Stefan Ruhl, DDS, PhD, has been elected a fellow of the American Association for the Advancement of Science (AAAS). The world’s largest general scientific society and publisher of the journal Science, the AAAS elected 489 new fellows this year, recognizing them for their scientifically or socially distinguished efforts to advance science applications.
A professor of oral biology at the University at Buffalo (UB) School of Dental Medicine, Ruhl was recognized for his contributions to oral biology, particularly for his work on glycan-mediated microbial adhesion in the oral cavity, according to UB. He is an internationally renowned expert on saliva, oral bacteria, and the oral microbiome, UB said.
Ruhl’s research attempts to unravel the roles that saliva and microorganisms play in health, including in adhesion to the teeth and surfaces of the mouth, defense against pathogens, and colonization of the oral cavity.
Also, Ruhl investigates the molecular mechanisms of microbial binding to glycans, a common but little understood class of biomolecules that help bacteria attach to host surfaces, including those in the mouth, UB said.
The goal of Ruhl’s lab is to harness tools that ultimately help scientists examine how the microorganisms bind to glycans in the mouth to form dental biofilms, more commonly known as plaque, increasing the risk for cavities and periodontal disease.
Ruhl was among the first researchers to catalogue the human salivary proteome, which is the entirety of proteins present in saliva and in salivary gland ductal secretions, UB said. He has led or participated in recent studies that have identified how saliva is made, tracing each salivary protein back to its source.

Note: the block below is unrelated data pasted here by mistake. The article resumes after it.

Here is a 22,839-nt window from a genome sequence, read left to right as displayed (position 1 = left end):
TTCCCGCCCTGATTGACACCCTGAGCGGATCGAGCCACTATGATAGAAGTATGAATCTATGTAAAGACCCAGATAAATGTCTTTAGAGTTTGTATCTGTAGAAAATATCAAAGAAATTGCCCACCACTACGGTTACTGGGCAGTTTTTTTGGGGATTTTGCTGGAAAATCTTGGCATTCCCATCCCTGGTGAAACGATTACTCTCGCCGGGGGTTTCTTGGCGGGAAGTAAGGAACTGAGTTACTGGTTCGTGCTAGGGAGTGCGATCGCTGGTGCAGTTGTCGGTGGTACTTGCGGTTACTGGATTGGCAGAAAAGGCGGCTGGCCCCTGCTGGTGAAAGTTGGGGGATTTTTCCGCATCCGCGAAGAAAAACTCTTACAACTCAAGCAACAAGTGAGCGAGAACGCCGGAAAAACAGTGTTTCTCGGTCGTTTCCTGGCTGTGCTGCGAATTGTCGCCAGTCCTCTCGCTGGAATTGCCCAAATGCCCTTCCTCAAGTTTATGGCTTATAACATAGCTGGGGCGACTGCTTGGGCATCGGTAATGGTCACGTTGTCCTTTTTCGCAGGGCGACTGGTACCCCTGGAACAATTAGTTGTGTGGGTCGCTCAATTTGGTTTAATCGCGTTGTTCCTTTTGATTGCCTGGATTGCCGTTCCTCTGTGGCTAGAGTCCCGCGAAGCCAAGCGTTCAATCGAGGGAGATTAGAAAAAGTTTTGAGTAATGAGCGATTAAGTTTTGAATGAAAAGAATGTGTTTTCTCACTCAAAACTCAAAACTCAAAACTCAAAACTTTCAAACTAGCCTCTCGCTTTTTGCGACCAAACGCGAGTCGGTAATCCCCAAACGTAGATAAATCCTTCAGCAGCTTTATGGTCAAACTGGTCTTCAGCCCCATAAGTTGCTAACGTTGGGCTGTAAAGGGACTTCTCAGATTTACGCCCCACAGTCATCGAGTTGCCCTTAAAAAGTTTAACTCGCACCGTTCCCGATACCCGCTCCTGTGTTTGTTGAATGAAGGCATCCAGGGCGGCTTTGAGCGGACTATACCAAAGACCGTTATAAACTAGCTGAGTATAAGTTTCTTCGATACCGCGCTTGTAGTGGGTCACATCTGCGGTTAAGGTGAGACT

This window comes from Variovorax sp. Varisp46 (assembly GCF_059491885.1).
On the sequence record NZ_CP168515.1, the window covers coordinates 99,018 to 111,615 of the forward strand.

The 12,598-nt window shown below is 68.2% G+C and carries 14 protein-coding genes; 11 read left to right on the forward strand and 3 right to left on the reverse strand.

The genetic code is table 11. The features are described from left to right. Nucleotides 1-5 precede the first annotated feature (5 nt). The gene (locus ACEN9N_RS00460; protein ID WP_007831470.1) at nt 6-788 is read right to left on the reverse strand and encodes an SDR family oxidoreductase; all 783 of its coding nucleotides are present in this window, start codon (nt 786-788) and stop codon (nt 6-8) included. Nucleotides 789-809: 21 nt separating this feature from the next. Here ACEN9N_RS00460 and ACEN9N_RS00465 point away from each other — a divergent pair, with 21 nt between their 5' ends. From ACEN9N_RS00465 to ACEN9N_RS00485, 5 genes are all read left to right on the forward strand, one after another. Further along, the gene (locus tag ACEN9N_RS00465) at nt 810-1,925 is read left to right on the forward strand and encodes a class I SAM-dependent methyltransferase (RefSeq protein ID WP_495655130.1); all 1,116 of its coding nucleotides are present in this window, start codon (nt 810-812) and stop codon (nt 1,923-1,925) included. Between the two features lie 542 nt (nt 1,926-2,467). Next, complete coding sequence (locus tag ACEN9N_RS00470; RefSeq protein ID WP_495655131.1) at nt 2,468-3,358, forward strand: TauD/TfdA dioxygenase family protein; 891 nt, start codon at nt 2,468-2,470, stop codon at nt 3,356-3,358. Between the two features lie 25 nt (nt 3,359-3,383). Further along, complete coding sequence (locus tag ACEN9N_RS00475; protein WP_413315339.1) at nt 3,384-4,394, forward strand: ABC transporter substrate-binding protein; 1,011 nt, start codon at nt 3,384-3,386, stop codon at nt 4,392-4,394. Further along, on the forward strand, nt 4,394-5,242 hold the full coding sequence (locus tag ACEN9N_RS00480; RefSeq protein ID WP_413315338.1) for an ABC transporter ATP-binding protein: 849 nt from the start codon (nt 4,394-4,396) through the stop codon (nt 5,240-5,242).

Also, Ruhl discovered that 2 million years of eating meat and cooked food has led human beings to develop a saliva that is now starkly different from that of chimpanzees and gorillas, our closest genetic relatives.
This discovery has resulted in collaborative projects exploring saliva to understand the factors that have helped shape human evolution and, in particular, the evolution of the human mouth, UB said.
These evolutionary projects identified a starch-digesting enzyme called amylase in the saliva of dogs and various other starch-consuming mammals and through analysis of a salivary mucin protein found genetic evidence that human beings may have mated with a ghost species of archaic humans.
Ruhl received the 2020 Distinguished Scientist Award in Salivary Research and the 2014 Salivary Research of the Year Award from the International Association for Dental Research, as well as the UB Exceptional Scholar Award for Sustained Achievement. He holds a DDS and a doctoral degree in immunology from Georg-August University of Göttingen.
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